Talking about Indonesian cultures is like diving a bottomless sea. Broadly spanning across the horizon, Indonesia is granted with an abundance of natural and human resources, spread in both great and small islands.
If we navigate the map to the western part of Java island, we will encounter a tribe prominent for its uniqueness, namely Baduy. Geographically, Baduy inhabits an area roughly 40 kilometers away from Rangkasbitung, specifically in Kanekes, Lebak Regency, Banten. Due to their uniqueness, Baduy often becomes a destination for tourists who want to get more insight about its culture.
Divided into two sub-groups – The Baduy Dalam (Inner Baduy) and the Baduy luar (Outer Baduy) – Baduy people are well-known for their consistent effort in preserving their customs inherited by their ascendants since hundreds of years ago. Those customs include the way of wearing clothes, carrying out traditions, and adopting a lifestyle. However, the Baduy Dalam is known to vigorously preserve the aforementioned customs as it is proven in the prohibitions of using electronic devices, means of transportation, even footwear. In contrast, the Baduy Luar has adapted with the development of technology since they are already using electronic devices.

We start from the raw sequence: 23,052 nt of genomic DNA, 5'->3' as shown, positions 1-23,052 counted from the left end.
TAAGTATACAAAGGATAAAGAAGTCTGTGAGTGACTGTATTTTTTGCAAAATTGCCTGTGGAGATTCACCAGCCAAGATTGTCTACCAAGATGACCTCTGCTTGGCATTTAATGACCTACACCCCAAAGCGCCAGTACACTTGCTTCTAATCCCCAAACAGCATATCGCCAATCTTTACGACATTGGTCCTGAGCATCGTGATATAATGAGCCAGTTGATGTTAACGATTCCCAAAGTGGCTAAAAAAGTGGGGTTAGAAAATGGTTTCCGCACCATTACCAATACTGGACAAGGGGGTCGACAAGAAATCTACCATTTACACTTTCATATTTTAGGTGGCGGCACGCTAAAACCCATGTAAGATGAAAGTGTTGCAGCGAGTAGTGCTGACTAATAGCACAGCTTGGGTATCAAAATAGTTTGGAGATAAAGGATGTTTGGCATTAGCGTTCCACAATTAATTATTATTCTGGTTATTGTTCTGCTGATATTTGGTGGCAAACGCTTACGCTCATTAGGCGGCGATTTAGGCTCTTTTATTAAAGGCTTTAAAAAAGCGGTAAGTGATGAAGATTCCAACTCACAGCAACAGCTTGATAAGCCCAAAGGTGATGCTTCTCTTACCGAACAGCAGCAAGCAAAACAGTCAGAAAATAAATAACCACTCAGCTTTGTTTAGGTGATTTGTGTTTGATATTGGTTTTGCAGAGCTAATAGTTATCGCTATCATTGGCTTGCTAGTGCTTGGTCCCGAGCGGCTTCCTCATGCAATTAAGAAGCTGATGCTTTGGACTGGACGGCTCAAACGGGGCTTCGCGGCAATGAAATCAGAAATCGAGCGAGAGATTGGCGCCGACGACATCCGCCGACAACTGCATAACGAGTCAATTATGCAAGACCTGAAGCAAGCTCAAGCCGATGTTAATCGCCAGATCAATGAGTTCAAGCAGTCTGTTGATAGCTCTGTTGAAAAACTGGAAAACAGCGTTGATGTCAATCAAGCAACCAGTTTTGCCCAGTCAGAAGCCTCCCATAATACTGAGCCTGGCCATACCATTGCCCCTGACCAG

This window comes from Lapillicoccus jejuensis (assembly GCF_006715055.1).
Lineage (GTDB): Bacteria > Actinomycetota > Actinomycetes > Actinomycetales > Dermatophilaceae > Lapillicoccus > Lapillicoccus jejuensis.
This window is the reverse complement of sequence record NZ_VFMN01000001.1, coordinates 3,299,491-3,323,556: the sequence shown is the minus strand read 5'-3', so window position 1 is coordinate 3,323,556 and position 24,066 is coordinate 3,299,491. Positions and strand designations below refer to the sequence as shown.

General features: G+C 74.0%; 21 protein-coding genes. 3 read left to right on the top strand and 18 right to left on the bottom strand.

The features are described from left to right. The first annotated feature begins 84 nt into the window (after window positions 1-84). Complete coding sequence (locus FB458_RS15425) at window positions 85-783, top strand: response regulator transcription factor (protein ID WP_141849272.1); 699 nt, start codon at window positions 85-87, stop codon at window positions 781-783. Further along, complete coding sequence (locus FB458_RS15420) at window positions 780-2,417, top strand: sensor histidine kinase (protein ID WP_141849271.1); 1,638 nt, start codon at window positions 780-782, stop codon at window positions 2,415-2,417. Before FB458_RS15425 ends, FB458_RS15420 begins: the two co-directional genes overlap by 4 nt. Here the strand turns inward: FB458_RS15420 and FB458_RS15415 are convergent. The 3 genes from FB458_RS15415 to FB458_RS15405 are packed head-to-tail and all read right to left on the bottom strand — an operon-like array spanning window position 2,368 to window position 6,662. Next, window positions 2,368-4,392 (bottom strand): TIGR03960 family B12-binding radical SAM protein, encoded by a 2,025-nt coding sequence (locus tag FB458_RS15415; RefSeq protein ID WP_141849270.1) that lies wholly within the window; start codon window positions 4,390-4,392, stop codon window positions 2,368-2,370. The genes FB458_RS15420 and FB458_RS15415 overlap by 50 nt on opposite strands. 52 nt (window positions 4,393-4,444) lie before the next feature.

We can identify Baduy people from the way they dress: simple but typical. Unallowed to wear modern clothes, the Baduy Dalam wear a natural white clothe and a navy blue sarong, manually woven and sewn, completed with white head band. The choice of color surely has its own philosophy – white symbolizes purity, cleanliness and clarity, whereas navy blue happens to be the only other color chosen to be their identity since long ago.
Simplicity can also be noticed in the architecture of Baduy houses that use only wood and bamboo as the main materials. This is according to the basic function of house that is a shelter and a comfort zone. Built on a slanted/uneven surface, Baduy houses are stilt houses with piles of riverstones supporting the bottom part of the house to prevent landslide.
In supplying the daily needs, other than farming, Baduy people make handcrafts from bamboo (asepan, boboko, nyiru, etc) and make koja (a bag made of bark). Moreover, Baduy women are known as weaving whizzes. Starting from cotton spun into thread, a cloth with high cultural value is woven with a tool they make by themselves called gedogan or raraga. For your information, Baduy women only weave two colors, namely black/dark blue and plain white. The characteristic of Baduy woven clothes lay on the relatively rough materials with cotton grains from the traditional weaving, giving a distinct texture with geometric pattern adorning the fabric. Judging from the material, process, and result, it can be concluded that the skills of Baduy people in turning natural resources into commodity with high values is surely unquestionable, and this undoubtedly becomes an Indonesian asset that we have to maintain and preserve.